Do you love educational apps, but worry about the amount of screen time your child spends on them each day? Are you looking for a fun, interactive, and memorable way to reinforce your child’s learning and bond as a family?
Throw open the closet and dust off the board games.
Few technological devices offer the same interactive learning opportunities. Board games offer a host of benefits:
- Color and shape recognition
- Pattern recognition
- Letter and word recognition
- Following directions
- Hand-eye coordination
- Manual dexterity
- Verbal communication
- Taking turns
Moreover, almost all board games require more than one person to play, making them perfect for family time. Online versions of the most popular games like Monopoly, Connect Four, and Life exist, but they are no substitute for a little family competition.
First and foremost, board games are meant to be fun—even when you’re learning the rules. Don’t allow anyone (yourself included) to get overly competitive and ruin it for everyone. Also be mindful of the impulse to cheat—especially if you’re getting beat by an overly confident preteen. You need to set a positive example. That being said, you may want to adjust or adapt the rules so younger kids can feel successful. Part of board games is learning to win and lose, but it’s also important to give everyone a fair shot.
Need some inspiration for your own family board game night? Try one of the following classics:
- Candyland – Candyland is usually one of the first board games a child plays because it only involves drawing a card, identifying colors, matching, and moving. It’s a great game to teach the importance of rules, taking turns, and perseverance.
- Chutes and Ladders – The original Chutes and Ladders was actually meant teach morality. Good deeds move you up, bad deeds bring you down. Chutes and Ladders remains a classic game to teach counting, and some research indicates it helps students understand number lines.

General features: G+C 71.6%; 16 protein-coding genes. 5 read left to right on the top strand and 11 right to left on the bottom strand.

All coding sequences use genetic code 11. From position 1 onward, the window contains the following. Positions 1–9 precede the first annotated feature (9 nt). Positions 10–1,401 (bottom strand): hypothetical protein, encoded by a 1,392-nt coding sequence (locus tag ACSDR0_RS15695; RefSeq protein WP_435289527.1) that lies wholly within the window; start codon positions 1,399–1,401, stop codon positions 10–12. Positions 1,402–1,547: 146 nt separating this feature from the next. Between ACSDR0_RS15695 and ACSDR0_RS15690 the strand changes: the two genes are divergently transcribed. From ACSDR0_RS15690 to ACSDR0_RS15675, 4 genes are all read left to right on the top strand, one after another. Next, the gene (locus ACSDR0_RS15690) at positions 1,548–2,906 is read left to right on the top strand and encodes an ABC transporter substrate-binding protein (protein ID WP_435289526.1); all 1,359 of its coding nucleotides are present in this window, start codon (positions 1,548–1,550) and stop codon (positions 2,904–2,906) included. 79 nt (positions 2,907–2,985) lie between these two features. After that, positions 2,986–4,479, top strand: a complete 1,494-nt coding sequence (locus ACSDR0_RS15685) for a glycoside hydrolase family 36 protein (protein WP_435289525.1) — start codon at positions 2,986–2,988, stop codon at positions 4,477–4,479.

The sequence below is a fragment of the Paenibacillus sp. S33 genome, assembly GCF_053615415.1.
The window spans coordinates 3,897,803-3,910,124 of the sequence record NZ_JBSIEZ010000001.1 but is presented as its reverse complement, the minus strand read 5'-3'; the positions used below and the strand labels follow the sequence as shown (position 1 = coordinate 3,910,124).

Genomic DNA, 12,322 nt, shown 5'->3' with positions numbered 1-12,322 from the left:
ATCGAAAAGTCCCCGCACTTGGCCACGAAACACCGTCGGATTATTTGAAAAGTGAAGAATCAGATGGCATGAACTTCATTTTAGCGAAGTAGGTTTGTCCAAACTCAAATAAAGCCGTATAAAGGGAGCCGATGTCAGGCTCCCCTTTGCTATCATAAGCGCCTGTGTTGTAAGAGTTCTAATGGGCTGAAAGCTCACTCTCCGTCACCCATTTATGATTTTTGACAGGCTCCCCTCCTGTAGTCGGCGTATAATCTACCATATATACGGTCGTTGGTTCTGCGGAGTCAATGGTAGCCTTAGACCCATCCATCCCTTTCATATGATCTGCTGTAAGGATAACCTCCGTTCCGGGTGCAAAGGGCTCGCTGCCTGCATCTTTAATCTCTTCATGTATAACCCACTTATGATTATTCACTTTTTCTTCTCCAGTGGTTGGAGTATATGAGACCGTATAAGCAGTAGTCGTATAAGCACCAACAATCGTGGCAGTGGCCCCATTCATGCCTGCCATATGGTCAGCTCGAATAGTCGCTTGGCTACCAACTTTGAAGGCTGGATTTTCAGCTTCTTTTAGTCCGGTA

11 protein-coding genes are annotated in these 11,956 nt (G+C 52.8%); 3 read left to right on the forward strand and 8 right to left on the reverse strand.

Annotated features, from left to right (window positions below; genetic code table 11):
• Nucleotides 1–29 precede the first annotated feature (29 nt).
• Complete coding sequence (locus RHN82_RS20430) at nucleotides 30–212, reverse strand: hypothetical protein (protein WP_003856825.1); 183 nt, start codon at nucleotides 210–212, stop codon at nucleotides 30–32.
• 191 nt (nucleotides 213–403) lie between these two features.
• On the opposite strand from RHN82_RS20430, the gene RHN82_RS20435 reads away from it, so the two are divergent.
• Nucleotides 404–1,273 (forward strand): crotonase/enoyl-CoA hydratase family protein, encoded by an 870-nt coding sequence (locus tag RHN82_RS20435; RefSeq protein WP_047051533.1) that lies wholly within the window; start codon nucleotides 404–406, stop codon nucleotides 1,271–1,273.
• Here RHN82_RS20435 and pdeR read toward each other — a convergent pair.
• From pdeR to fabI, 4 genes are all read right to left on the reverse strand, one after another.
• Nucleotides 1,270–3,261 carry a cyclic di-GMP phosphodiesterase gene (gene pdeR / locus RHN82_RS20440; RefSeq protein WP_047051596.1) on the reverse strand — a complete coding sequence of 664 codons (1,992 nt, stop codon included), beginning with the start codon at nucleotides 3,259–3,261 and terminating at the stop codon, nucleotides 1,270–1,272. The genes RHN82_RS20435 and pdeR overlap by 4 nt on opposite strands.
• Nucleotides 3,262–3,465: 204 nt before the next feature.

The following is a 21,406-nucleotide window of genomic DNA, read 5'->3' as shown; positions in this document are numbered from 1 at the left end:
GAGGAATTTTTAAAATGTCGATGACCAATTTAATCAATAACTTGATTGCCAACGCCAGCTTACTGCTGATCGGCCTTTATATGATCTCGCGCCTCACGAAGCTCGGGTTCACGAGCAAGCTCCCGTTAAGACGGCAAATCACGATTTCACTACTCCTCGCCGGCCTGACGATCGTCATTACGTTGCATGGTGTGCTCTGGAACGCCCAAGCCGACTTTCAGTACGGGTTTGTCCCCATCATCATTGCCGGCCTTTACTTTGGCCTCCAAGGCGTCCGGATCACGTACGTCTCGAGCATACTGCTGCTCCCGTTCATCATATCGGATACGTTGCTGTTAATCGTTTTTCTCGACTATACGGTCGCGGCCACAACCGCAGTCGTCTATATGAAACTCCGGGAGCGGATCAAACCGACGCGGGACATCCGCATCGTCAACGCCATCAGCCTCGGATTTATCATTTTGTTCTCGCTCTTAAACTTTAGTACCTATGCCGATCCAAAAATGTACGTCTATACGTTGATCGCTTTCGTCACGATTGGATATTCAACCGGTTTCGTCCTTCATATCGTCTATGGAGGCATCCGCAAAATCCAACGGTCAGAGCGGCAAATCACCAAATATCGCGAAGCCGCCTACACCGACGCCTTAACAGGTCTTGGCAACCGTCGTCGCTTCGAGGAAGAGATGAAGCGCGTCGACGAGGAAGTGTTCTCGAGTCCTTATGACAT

- Clue – While we all know that it was undoubtedly Colonel Mustard in the library with the candlestick, Clue is sometimes used in college courses to teach computer programming. Why? Because it’s the perfect game to boost the use of logic, deduction, and inference.
- Scrabble – Hardcore Scrabble players are renowned for their tremendous vocabulary skills. Besides promoting literacy and language skills, Scrabble also assists in vocabulary development, spelling, and pattern recognition. Scrabble Junior provides the right mix of fun and education for younger kids, too.
- Boggle – Like Scrabble, Boggle also comes in a junior edition and helps build literacy skills. Unlike Scrabble, though, Boggle focuses more on letter and word recognition and matching skills.
- Life – Some of the conversations overheard during a game of Life are entertaining in and of themselves. Beyond that, the game not only promotes reading and money management, but also decision making, planning ahead, and cause and effect.
- Monopoly – Is there any better game to teach math skills than Monopoly? Whether playing the shorter and easier junior edition or the original marathon version, Monopoly rewards color recognition, reading, and reasoning.
- Chess – Chess is the ultimate board game. Study after study shows how playing chess promotes memory development, problem-solving skills, concentration, and foresight. Chess players tend to have better math and reading skills than non-chess players, too, and there are documented incidences of IQ boosts after learning the game.